This is stupidly confusing for the average consumer.

    The average "Consumer" can't tell you what processor or motherboard they currently have. Asking them to identify the next generations isn't going to confuse them any worse. They only thing most of them will see or hear are keywords like "Intel 10th Generation" or "The newest Intel....".

    Its mostly technocrats such as ourselves, that actually care to identify them, that will be confused.

    The biggest people that Intel is trying to impress are the stockholders. And with any stockholder, you either dazzle them with Intelligence, or Baffle them with BS. We will soon see what Intel is pushing...

    As long as they keep pushing out new processors, and making sale goals, Intel has a lot of free reign to do what they want.
    Reply
  • redgarl
    It just proves that 10nm is in an even worst state as we thought. Intel cannot even supply their chips to OEMs due to yield. They mislead investors by stating that 10nm was not canceled... they released a couple of 4 cores chips just to denied digitime article, however, as of now the article is way more credible than Intel actions.

    https://www.extremetech.com/computing/279306-intel-denies-media-reports-claiming-it-cancelled-its-10nm-process
    Reply
  • gggplaya
    To be fair, AMD does the same thing with their APU's. They continue to call them 3000 series, even though they're still on 12nm.
    Reply
  • InvalidError
    redgarl said:
    They mislead investors by stating that 10nm was not canceled... they released a couple of 4 cores chips just to denied digitime article, however, as of now the article is way more credible than Intel actions.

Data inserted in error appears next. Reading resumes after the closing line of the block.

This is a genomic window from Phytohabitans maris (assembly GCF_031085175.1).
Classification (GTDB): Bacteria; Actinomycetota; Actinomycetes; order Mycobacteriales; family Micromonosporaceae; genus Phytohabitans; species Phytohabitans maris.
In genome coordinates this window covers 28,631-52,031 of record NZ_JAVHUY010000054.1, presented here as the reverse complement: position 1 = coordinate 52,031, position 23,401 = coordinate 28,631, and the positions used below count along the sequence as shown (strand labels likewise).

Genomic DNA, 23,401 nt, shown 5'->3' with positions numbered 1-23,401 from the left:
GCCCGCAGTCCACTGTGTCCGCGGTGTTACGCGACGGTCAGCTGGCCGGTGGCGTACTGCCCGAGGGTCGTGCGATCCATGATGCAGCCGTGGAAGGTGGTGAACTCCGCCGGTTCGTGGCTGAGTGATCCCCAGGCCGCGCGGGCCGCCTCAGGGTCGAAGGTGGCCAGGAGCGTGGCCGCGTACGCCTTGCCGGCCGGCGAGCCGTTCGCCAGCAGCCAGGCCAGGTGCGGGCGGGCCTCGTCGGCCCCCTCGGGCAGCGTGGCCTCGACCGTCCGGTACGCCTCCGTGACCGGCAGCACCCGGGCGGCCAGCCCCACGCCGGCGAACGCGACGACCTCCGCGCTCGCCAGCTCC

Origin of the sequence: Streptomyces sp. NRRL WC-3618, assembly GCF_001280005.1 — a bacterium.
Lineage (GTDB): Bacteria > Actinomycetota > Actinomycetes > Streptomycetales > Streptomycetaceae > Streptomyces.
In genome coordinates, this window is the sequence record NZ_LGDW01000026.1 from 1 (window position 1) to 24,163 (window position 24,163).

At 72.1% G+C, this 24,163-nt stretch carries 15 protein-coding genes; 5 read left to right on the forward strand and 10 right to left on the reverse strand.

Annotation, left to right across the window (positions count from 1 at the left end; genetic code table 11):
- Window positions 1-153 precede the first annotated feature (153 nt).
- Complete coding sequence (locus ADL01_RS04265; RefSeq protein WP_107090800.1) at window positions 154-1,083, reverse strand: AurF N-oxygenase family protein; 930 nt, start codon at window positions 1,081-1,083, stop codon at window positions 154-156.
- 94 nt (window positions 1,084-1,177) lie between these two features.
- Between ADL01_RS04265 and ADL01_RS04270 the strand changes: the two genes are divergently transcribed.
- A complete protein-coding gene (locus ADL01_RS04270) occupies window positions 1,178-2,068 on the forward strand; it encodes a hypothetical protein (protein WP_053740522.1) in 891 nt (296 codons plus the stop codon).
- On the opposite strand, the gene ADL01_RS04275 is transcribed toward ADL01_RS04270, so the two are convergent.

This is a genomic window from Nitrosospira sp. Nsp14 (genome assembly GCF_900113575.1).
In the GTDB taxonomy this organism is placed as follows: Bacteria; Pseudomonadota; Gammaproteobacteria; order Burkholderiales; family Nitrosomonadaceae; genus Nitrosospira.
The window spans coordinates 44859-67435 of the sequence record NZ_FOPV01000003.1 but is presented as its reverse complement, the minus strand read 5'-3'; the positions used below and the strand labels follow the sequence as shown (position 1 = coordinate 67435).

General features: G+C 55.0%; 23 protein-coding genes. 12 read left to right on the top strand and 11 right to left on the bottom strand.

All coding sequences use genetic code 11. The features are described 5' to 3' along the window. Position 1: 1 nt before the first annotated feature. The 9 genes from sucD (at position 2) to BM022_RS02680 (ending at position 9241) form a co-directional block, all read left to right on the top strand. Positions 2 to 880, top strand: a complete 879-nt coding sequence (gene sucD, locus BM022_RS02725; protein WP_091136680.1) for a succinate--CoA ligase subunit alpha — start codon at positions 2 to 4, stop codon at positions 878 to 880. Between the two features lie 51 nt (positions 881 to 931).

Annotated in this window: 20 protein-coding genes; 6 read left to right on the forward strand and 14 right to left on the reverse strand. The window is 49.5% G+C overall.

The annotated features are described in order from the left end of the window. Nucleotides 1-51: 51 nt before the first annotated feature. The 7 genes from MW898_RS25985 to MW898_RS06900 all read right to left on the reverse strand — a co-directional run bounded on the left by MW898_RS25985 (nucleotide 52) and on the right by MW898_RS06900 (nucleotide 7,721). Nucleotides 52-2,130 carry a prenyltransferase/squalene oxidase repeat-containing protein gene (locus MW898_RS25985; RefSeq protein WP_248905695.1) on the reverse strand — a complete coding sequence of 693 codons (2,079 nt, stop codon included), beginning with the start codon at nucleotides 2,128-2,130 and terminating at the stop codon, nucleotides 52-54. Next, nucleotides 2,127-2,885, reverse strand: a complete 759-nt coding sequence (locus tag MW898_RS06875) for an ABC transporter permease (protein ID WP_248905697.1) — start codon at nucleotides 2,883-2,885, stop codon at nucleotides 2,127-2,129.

Intel makes more than just PC CPUs. I bet Intel/Altera Agilex FPGAs make up a significant chunk of Intel's 10nm manufacturing as those have far larger profit margins than consumer parts. Intel's Xe is also supposed to be on 10nm.

    Makes sense that a process that is so late to market with limited fab capacity (don't remember reading anything about Intel planning to expand 10nm beyond the fabs it developed it at) would be used exclusively for higher margin parts. What wouldn't make sense is scaling up a 10nm DUV process when 7nm EUV is much simpler and likely cheaper.
    Reply
  • TJ Hooker
    redgarl said:
    It just proves that 10nm is in an even worst state as we thought. Intel cannot even supply their chips to OEMs due to yield. They mislead investors by stating that 10nm was not canceled... they released a couple of 4 cores chips just to denied digitime article, however, as of now the article is way more credible than Intel actions.

    https://www.extremetech.com/computing/279306-intel-denies-media-reports-claiming-it-cancelled-its-10nm-process
    But it's not cancelled...
    I don't know what digitimes article you're referring to, but are you claiming that Intel released 10nm CPUs just to prove an article wrong? Really? And you do realize that if Intel had knowingly mislead investors with their statements on 10nm, that would be illegal and grounds for a lawsuit, right?
    Reply